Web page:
Apple unveiled its Apple Watch Series 5 in September. Like the previous version of the device, the smartwatch checks the consumer's heart rhythm in the background and sends a notification if an irregular heart rhythm appears to be suggestive of atrial fibrillation.Apple Inc.
The invasion of consumer tech giants like Apple in healthcare was one of the hottest conversation topics at MD&M Minneapolis 2019 and opinions were widely split over what this encroachment ultimately means for traditional medical device companies and the healthcare industry in general.
Let's rewind for a moment to 2018 when Apple dropped a bombshell on the industry with news of FDA clearance to include an electrocardiogram (ECG) sensor in its Apple Watch. Industry critics were quick to point out that the ECG clearance was only marginally different from what AliveCor had already been doing for years.
In 2017 FDA cleared AliveCor's KardiaBand ECG accessory. The Mountain View, CA-based company’s technology is compatible with the Apple watch. The KardiaBand is a clinical-grade wearable ECG that replaces the Apple Watch band. The company said the accessory provides accurate and instant analysis for detecting AFib and normal sinus rhythm in an ECG. The company has also developed Kardiamobile, which is compatible with Android devices.
"Anybody here who thinks Apple, Google, Amazon, Microsoft are not going to be in healthcare," Dave Albert, MD, founder and CMO at Alivecor, said during a fireside chat at MD&M Minneapolis with Omron Healthcare CEO Ranndy Kellogg and MD+DI Editor-in-Chief Daphne Allen. "Apple's after-tax profit is twice as much as Medtronic's revenue and Medtronic is the biggest [pure play] company in the medical device business. So the scale of those businesses ... they have unlimited resources."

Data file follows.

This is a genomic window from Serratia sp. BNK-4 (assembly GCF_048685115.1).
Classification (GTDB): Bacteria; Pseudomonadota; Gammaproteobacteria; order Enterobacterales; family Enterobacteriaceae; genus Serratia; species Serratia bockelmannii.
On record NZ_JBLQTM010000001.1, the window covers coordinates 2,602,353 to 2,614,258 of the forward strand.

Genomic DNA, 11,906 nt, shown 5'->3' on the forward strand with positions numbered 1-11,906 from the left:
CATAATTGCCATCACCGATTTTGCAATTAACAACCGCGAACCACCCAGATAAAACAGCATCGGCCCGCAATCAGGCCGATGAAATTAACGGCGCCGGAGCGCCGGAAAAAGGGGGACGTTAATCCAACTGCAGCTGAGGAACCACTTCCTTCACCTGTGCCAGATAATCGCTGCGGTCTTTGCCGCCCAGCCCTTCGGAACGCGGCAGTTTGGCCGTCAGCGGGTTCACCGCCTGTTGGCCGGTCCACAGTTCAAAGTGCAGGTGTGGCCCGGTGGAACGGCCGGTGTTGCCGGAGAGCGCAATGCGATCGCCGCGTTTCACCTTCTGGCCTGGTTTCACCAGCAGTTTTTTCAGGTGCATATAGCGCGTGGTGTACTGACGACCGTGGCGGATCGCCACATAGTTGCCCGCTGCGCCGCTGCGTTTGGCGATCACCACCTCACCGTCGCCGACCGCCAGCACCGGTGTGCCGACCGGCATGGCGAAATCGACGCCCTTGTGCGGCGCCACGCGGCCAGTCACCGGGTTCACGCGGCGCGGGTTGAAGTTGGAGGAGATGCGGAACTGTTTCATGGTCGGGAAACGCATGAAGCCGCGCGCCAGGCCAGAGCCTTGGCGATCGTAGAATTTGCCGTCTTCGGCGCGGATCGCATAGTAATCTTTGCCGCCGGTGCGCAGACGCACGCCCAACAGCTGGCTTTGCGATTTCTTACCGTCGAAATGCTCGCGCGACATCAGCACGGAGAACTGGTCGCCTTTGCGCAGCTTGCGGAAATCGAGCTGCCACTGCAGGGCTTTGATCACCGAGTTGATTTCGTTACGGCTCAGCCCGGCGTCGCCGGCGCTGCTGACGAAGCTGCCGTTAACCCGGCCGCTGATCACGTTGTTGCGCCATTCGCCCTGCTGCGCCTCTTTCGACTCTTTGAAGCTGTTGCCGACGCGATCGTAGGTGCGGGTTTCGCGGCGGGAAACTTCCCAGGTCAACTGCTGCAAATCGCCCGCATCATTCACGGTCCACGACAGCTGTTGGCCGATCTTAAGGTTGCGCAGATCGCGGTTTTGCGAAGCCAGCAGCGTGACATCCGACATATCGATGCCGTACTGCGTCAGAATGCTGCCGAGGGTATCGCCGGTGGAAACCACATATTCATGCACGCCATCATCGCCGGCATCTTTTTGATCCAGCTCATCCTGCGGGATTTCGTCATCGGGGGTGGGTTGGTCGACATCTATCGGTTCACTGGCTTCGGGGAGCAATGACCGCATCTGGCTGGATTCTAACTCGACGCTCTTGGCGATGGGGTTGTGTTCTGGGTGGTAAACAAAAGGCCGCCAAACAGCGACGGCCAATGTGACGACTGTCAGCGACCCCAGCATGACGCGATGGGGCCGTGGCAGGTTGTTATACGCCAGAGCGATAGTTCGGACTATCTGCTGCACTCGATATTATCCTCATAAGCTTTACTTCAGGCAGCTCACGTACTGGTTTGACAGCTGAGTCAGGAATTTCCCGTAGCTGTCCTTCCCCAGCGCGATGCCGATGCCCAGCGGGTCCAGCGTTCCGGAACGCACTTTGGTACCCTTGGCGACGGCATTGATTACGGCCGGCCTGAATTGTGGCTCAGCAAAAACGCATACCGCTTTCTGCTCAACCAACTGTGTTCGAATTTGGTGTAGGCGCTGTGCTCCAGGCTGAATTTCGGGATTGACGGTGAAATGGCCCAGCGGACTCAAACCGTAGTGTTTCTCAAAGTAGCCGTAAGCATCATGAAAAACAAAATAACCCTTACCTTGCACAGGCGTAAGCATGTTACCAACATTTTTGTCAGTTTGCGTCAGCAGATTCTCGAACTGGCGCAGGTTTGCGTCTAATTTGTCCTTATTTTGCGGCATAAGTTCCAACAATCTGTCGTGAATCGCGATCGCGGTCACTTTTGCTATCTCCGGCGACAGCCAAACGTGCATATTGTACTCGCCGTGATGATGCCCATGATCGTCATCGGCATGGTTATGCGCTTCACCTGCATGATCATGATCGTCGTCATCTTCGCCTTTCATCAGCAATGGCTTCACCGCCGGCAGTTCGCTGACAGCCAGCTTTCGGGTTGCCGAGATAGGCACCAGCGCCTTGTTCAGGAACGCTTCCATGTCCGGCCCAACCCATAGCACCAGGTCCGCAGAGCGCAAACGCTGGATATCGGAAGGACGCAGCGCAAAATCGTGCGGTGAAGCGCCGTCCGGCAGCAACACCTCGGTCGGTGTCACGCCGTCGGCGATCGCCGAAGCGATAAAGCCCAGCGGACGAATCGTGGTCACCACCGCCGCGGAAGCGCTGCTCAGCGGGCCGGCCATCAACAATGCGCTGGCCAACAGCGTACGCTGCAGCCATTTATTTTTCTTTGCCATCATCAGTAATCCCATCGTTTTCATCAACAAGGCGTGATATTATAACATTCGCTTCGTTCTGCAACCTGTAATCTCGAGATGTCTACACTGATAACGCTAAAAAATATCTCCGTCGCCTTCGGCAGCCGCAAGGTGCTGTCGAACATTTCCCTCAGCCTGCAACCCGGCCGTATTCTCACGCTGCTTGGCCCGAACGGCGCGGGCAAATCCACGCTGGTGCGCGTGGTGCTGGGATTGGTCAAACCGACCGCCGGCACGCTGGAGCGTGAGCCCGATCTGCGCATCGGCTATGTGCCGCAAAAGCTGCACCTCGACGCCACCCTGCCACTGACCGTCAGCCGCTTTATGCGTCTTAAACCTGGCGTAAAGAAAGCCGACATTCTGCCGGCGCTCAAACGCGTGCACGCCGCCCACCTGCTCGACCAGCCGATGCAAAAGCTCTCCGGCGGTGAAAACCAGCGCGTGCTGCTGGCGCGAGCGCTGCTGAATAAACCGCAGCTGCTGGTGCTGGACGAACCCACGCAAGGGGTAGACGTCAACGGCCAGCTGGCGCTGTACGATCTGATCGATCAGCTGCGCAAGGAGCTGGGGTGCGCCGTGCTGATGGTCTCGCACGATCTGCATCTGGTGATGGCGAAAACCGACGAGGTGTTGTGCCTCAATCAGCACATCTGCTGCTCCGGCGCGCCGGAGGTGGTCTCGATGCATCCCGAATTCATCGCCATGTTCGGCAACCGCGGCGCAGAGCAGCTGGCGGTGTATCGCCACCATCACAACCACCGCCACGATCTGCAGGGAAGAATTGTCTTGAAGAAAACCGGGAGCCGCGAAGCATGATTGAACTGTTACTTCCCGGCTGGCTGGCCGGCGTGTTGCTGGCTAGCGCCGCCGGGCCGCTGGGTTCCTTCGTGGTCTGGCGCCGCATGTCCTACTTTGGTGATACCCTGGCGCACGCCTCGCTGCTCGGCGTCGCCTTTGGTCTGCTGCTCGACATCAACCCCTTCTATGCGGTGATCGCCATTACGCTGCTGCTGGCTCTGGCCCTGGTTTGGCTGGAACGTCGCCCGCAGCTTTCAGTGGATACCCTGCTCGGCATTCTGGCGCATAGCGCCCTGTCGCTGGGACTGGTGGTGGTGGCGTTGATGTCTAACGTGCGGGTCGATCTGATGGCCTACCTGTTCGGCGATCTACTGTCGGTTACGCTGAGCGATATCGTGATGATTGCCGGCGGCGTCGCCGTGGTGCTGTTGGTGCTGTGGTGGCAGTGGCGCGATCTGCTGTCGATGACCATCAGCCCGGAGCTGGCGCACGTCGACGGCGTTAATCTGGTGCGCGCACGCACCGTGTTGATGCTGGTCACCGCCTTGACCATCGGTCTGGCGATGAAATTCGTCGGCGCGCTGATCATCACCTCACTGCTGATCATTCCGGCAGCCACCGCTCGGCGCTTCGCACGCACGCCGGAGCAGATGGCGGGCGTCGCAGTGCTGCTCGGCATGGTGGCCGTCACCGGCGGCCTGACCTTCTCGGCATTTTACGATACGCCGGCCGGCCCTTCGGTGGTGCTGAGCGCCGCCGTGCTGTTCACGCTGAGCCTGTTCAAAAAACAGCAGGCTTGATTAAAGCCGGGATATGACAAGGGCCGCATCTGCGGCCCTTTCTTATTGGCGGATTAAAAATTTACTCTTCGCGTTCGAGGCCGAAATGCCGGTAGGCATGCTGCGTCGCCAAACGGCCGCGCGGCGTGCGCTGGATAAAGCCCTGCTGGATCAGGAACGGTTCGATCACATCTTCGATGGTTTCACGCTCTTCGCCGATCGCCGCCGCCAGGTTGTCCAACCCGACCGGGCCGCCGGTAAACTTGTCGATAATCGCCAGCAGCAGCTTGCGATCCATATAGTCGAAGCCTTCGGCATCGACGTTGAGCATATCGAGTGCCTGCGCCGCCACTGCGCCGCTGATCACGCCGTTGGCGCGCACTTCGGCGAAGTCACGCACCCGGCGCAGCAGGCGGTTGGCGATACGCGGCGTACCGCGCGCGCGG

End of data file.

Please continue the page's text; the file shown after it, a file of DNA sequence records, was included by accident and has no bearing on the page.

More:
In addition to Apple's irregular heart rhythm notifications, Albert cited several other examples of consumer tech giants moving into the healthcare space. Amazon just recently bought Health Navigator, a startup known for providing online symptom checking and triage tools to companies that are looking to route patients to the right place. The company has reportedly said it will offer Health Navigator to employees as part of its Amazon Care clinics. Previously Amazon paid $753 million to acquire PillPack with the intention of getting into the online pharmacy market. Last year the online retail king also teamed up with Arcadia, a consultancy group, to launch an exclusive brand of consumer-use medical devices for diabetes and hypertension management. Dubbed, the Choice Brand, Amazon’s medical device offerings will start with a range of blood glucose monitors and blood pressure monitors both with supporting mobile apps that offer measurement tracking, data mobility, and reminders.